Congress. If President Johnson had had to ask Congress to double everyone's taxes to finance the war, Congressmen would have had to explain that to their constituents. It is quite probable that if the Viet Nam war had been financed with new taxes which doubled everyone's tax burden, Congress would have questioned the need for combat forces that cost millions of dollars per minute in a remote jungle on the other side of the earth."



"...The history of taxation is a history of the law of unintended consequences. One of these is that high tax rates yield declining revenues because of tax avoidanceThe process whereby an individual plans his or her finances so as to apply all exemptions and deductions provided by tax laws to reduce taxable income."



"Through tax avoidance, an individual takes advantage of all legal opportunities to minimize his or her state or federal flight, and economic decline. Countless great empires learned this lesson centuries before the birth of Art Laffer. What is frustrating is that the lesson has had to be repeatedly relearned and still needs to be relearned (witness the Clinton administration). From the early 1900s through 1980, tax rates continually spiraled upward. The United States, Britain, and other nations adopted top income-tax rates of 90 percent and more.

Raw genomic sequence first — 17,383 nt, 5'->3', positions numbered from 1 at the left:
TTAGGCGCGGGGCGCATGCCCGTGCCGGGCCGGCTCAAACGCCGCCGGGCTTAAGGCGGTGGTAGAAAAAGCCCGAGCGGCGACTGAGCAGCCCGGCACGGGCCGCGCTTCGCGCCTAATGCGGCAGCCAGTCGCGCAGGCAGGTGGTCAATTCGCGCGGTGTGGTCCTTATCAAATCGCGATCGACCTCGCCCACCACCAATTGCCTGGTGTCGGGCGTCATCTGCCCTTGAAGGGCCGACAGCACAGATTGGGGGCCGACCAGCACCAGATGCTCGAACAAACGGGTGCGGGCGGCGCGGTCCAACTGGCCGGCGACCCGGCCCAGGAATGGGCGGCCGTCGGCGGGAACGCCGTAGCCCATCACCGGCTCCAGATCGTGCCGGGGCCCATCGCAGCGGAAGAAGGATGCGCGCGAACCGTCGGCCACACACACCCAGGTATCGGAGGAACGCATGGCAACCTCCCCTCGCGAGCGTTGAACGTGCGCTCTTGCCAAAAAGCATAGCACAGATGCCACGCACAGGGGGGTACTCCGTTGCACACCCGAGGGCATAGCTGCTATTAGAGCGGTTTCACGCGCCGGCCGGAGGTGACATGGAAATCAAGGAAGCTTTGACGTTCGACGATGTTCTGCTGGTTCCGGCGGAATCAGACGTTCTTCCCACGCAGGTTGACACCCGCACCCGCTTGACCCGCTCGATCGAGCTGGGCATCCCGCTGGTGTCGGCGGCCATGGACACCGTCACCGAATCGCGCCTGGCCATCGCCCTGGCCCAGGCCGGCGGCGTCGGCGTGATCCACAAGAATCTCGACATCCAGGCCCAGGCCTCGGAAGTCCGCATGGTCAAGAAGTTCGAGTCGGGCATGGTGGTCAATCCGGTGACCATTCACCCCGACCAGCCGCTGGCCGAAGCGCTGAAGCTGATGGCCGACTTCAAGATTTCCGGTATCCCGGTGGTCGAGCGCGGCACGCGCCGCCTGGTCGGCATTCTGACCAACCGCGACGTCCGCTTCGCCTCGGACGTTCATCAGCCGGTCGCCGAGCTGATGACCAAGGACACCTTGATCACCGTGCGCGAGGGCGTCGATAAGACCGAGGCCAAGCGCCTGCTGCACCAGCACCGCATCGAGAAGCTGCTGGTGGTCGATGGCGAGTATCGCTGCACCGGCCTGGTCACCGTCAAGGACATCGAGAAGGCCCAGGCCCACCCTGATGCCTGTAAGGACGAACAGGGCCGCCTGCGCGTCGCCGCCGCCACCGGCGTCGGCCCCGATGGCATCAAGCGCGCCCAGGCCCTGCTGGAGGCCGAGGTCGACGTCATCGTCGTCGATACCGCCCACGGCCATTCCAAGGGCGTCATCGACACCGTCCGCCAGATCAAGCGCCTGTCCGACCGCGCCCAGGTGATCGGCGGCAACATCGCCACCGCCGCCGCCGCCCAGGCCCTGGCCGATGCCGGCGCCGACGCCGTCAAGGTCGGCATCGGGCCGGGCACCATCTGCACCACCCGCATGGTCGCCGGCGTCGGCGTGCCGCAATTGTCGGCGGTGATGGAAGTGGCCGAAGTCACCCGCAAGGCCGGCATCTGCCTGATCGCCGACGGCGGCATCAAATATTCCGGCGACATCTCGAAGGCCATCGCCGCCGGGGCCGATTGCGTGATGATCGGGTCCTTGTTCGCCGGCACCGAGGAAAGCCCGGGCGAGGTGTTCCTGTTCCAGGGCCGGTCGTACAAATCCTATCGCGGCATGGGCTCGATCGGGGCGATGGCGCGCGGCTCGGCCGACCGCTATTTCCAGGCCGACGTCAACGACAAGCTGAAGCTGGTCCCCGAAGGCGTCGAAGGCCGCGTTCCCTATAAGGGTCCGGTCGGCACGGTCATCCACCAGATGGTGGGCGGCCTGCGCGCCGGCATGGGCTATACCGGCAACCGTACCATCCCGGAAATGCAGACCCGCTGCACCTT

Remember, historically high growth rates don't always mean a high rate of growth looking into the future. Growth slowed to a crawl while tax havens like the Grand Cayman Islands and Hong Kong flourished. During the last years of Soviet communism, the Gorbachev government lowered the top income-tax rate to 55 percent, a rate lower than now exists in much of the "free" world and lower than the top rate that prevailed in the United States from Franklin Roosevelt through Jimmy Carter."

"...Soak-the-rich schemes inevitably mean fewer rich to tax. In 1971 the Rolling Stones fled the United Kingdom and its oppressively high tax rates. As Mick Jagger explained: "We were forced to make a decision courtesy of the British government--live in England and not be able to afford another set of guitar strings, or move and keep the band together...."